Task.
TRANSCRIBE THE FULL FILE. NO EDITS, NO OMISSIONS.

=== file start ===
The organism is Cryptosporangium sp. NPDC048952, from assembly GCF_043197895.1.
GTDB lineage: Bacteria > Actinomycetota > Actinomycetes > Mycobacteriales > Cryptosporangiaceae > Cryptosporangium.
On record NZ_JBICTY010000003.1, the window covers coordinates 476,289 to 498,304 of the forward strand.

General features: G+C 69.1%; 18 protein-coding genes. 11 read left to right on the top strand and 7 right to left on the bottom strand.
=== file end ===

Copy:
The organism is Cryptosporangium sp. NPDC048952, from assembly GCF_043197895.1.
GTDB lineage: Bacteria > Actinomycetota > Actinomycetes > Mycobacteriales > Cryptosporangiaceae > Cryptosporangium.
On record NZ_JBICTY010000003.1, the window covers coordinates 476,289 to 498,304 of the forward strand.

General features: G+C 69.1%; 18 protein-coding genes. 11 read left to right on the top strand and 7 right to left on the bottom strand.